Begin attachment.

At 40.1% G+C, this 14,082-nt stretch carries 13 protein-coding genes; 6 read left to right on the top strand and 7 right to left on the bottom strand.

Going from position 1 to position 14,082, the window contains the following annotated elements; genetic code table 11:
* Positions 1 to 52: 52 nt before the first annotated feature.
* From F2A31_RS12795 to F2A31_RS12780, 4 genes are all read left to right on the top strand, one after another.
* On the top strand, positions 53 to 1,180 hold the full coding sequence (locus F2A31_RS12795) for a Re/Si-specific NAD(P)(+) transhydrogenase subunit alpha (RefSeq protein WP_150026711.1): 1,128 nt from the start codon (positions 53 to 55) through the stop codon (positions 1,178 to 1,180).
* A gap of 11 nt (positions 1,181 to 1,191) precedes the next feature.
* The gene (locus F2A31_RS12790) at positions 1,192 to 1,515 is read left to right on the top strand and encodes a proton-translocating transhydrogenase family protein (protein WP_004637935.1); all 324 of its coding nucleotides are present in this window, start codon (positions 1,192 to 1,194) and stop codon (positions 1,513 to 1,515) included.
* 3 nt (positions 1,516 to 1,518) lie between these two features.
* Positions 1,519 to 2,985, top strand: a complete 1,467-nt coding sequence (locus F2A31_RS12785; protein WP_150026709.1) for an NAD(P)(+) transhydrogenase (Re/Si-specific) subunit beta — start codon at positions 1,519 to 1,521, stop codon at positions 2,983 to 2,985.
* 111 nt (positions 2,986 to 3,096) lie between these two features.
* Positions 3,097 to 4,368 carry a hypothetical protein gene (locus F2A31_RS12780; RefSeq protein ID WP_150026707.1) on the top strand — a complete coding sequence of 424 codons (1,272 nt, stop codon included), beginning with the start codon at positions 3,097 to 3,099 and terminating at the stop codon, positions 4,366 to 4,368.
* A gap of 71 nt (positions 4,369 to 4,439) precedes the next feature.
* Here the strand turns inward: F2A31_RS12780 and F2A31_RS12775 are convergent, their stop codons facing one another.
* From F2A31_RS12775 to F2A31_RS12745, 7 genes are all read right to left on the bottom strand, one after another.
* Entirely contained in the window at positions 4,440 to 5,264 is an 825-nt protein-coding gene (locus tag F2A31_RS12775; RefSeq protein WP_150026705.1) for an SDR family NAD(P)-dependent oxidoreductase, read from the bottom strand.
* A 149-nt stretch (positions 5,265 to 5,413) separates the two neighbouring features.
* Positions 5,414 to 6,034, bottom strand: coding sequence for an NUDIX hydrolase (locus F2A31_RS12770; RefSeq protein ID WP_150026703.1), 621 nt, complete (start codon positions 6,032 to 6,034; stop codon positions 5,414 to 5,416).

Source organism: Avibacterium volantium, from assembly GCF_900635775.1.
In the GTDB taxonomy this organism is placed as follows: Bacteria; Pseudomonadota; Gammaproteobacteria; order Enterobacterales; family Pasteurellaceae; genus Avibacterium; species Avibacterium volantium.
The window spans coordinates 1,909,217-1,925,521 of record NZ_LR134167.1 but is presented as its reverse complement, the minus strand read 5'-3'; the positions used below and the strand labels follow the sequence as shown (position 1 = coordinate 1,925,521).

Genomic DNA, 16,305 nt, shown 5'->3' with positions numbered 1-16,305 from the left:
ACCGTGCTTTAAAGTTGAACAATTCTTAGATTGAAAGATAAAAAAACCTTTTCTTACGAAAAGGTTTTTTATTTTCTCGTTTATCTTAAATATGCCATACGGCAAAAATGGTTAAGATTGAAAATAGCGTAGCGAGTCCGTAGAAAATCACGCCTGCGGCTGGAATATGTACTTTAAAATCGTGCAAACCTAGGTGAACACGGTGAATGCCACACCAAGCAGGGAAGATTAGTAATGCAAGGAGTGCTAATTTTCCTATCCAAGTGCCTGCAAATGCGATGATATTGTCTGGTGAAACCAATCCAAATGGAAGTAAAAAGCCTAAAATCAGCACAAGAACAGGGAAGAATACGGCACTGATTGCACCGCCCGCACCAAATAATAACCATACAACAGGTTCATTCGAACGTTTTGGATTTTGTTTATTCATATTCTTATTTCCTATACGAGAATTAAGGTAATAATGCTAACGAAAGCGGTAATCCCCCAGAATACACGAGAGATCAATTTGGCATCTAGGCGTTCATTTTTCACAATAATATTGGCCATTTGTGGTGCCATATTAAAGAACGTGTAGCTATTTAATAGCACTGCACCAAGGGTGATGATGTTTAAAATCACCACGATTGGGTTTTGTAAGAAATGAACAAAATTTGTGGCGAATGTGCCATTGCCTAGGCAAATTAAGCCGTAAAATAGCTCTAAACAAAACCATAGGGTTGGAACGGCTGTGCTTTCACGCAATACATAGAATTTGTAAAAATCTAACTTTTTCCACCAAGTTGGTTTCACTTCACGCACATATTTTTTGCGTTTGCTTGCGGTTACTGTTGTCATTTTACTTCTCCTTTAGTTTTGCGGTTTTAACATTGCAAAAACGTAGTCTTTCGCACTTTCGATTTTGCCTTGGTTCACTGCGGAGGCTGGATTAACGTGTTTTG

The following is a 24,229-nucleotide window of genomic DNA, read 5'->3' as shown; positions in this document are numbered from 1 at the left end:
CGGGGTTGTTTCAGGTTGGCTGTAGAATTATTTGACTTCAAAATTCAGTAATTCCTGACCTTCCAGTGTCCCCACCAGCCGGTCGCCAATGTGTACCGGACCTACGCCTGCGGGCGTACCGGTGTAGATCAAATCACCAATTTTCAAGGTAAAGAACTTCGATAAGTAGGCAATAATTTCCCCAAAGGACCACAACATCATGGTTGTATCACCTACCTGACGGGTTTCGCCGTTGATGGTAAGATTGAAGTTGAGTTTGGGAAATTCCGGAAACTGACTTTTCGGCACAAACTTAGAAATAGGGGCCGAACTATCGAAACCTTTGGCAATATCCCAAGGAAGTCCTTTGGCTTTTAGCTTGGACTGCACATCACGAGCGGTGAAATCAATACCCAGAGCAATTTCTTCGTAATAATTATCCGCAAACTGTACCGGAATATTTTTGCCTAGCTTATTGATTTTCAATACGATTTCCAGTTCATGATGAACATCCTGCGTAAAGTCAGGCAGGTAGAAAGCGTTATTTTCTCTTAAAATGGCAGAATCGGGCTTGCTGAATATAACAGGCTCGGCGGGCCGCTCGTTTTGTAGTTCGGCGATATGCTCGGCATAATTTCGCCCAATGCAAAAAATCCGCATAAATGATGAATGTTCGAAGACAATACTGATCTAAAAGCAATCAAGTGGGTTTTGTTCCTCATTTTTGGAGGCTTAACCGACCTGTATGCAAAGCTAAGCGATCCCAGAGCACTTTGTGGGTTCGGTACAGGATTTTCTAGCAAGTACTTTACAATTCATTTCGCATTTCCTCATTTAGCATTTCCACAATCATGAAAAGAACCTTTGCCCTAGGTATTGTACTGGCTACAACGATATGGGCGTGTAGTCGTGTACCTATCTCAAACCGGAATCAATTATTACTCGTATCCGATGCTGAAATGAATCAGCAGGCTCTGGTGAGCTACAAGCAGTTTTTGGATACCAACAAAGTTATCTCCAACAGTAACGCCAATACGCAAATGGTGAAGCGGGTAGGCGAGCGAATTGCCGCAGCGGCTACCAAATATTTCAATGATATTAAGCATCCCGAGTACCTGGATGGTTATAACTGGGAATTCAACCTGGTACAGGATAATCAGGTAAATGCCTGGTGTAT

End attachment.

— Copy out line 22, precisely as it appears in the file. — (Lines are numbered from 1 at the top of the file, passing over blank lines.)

ACCGTGCTTTAAAGTTGAACAATTCTTAGATTGAAAGATAAAAAAACCTTTTCTTACGAAAAGGTTTTTTATTTTCTCGTTTATCTTAAATATGCCATACGGCAAAAATGGTTAAGATTGAAAATAGCGTAGCGAGTCCGTAGAAAATCACGCCTGCGGCTGGAATATGTACTTTAAAATCGTGCAAACCTAGGTGAACACGGTGAATGCCACACCAAGCAGGGAAGATTAGTAATGCAAGGAGTGCTAATTTTCCTATCCAAGTGCCTGCAAATGCGATGATATTGTCTGGTGAAACCAATCCAAATGGAAGTAAAAAGCCTAAAATCAGCACAAGAACAGGGAAGAATACGGCACTGATTGCACCGCCCGCACCAAATAATAACCATACAACAGGTTCATTCGAACGTTTTGGATTTTGTTTATTCATATTCTTATTTCCTATACGAGAATTAAGGTAATAATGCTAACGAAAGCGGTAATCCCCCAGAATACACGAGAGATCAATTTGGCATCTAGGCGTTCATTTTTCACAATAATATTGGCCATTTGTGGTGCCATATTAAAGAACGTGTAGCTATTTAATAGCACTGCACCAAGGGTGATGATGTTTAAAATCACCACGATTGGGTTTTGTAAGAAATGAACAAAATTTGTGGCGAATGTGCCATTGCCTAGGCAAATTAAGCCGTAAAATAGCTCTAAACAAAACCATAGGGTTGGAACGGCTGTGCTTTCACGCAATACATAGAATTTGTAAAAATCTAACTTTTTCCACCAAGTTGGTTTCACTTCACGCACATATTTTTTGCGTTTGCTTGCGGTTACTGTTGTCATTTTACTTCTCCTTTAGTTTTGCGGTTTTAACATTGCAAAAACGTAGTCTTTCGCACTTTCGATTTTGCCTTGGTTCACTGCGGAGGCTGGATTAACGTGTTTTG